Have your say

Community Care’s new online discussion forum
‘Have your say’ offers an opportunity to air your
views about a controversial subject.

This week’s topic is the plight of asylum seekers following the
murder of asylum seeker Firsat Yildiz in Glasgow.

Do you think the government’s dispersal programme is working? Do
you think asylum seekers should be dispersed around the

Have your say by clicking here


Last week’s topics included the National Care Standards
Commission and its effects. Here are the responses we received:

The NCSC promises to be the care sector’s foot
and mouth crisis, unless they significantly cut down the
bureaucracy and unrealistic targets, and start looking at what
already works well.

Louise Ross, Leicester

I am the carer support and development worker
for the National Association of Adult Placement Services (NAAPS).
Among the carers I represent, there is a very strong feeling that
the national minimum standards will have a detrimental effect upon
adult placement provision.

The principles underlying adult placement are that the service
user should have the opportunity for ‘a near normal a family life
as possible’.

With the increasing emphasis on inspection, regulation and
minimum standards, the general feeling among carers is that the
homes in which they live with their service users will become more
institutionalised, thus undermining the principles of a ‘normal’
domestic arrangement. It is for this reason that NAAPS is involved
in lobbying the government for separate standards for adult
placement schemes. This is felt to be the way forward for adult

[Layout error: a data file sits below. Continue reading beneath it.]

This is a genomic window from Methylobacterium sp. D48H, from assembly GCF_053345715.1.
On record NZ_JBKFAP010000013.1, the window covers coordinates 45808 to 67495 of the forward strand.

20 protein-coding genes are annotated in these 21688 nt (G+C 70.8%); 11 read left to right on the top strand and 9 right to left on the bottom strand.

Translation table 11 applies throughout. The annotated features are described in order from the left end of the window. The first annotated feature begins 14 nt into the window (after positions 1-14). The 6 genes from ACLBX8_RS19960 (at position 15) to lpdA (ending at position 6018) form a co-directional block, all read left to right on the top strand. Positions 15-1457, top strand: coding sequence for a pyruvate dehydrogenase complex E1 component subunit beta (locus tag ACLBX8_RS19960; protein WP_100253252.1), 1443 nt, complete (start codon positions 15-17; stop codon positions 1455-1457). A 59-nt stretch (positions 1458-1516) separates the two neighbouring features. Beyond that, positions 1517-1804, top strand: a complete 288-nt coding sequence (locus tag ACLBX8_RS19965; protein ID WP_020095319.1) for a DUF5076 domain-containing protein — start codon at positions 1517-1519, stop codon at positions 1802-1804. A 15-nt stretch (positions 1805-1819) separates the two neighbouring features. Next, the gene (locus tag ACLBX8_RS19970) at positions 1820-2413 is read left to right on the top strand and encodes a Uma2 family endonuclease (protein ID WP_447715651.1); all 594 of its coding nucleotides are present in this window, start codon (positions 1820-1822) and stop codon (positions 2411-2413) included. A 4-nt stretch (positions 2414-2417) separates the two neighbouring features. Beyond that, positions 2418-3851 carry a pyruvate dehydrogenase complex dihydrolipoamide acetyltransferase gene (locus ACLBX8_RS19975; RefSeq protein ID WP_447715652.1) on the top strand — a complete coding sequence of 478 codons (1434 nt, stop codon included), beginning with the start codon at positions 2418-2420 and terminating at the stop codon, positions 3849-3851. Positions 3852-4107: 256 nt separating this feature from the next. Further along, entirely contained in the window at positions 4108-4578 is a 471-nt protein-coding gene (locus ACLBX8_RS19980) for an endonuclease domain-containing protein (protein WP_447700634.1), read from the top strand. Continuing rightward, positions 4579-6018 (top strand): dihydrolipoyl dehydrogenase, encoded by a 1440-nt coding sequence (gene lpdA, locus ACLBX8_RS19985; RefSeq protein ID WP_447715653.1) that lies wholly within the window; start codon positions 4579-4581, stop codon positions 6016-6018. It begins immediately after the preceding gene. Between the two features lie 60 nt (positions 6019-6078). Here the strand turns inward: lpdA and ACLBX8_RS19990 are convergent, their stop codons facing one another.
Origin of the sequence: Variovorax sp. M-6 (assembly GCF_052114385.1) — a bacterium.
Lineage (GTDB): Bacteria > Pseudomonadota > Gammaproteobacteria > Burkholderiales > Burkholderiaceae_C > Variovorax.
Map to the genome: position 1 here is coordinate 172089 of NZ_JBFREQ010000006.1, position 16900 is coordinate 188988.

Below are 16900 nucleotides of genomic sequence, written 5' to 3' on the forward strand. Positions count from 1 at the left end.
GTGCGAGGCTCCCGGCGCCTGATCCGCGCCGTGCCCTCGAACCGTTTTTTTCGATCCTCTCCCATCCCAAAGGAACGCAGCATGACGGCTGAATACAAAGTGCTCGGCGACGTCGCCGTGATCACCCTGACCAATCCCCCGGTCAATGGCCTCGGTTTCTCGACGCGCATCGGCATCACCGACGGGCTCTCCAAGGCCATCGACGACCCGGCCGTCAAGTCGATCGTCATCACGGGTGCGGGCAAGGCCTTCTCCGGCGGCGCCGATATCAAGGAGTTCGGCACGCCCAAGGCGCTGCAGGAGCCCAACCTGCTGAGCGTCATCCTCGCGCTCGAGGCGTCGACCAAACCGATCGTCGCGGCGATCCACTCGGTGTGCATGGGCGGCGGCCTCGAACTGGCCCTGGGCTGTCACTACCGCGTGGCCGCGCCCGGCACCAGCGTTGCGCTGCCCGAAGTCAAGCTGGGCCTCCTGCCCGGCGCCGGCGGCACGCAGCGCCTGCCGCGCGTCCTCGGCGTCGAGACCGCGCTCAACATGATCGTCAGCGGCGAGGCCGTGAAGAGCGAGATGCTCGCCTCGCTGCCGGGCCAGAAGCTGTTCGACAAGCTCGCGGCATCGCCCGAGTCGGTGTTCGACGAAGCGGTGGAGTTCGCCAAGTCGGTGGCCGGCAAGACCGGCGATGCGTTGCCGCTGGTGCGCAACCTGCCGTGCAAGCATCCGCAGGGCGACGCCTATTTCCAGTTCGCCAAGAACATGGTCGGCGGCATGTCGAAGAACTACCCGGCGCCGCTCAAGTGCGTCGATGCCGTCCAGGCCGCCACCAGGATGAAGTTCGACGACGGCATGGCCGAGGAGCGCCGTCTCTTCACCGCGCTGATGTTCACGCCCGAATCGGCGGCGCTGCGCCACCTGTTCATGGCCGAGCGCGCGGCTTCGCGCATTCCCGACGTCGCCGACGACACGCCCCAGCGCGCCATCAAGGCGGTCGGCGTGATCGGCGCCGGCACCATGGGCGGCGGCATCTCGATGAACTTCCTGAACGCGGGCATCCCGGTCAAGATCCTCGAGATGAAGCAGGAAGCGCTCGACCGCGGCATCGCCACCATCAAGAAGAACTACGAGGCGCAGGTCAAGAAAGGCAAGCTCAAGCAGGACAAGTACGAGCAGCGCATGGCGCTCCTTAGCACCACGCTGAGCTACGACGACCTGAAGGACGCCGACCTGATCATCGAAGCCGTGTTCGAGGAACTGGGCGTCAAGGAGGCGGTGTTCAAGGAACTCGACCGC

Nina Bradshaw, NAAPS

The new care standards will lead to the
closure of the smaller homely homes that were proposed in the NHS
and Community Care Act. Smaller homes have less working capital to
make renovations, are less able to release staff for training, and
are less able to accommodate the cost of having vacancies.

Homes that provide for minority groups, or specialise in a
particular client group, for instance black elders, or elders who
were lesbians and gay men, will therefore struggle to survive.

Large corporations, running large homes, will be able to meet
the standards more easily.

Also, the concept of ‘good care’ seems to take second place,
perhaps because it is not as easily measurable as room size.

However, techniques such as dementia care mapping could be

Some clients do very well in large scale homes, perhaps if they
have previously had good experiences in boarding school or a
children’s home. Conversely other clients who have had bad
experiences of institutional life will not have their emotional and
psychological needs met in a large residential or nursing home.

I believe in principle that national standards are a good idea,
but they certainly do not level out the playing field, in fact they
skew it to the advantage of large companies.

The only way that a range of care settings could be maintained,
and national standards applied, is if some financial assistance was
given to smaller homes to help them to


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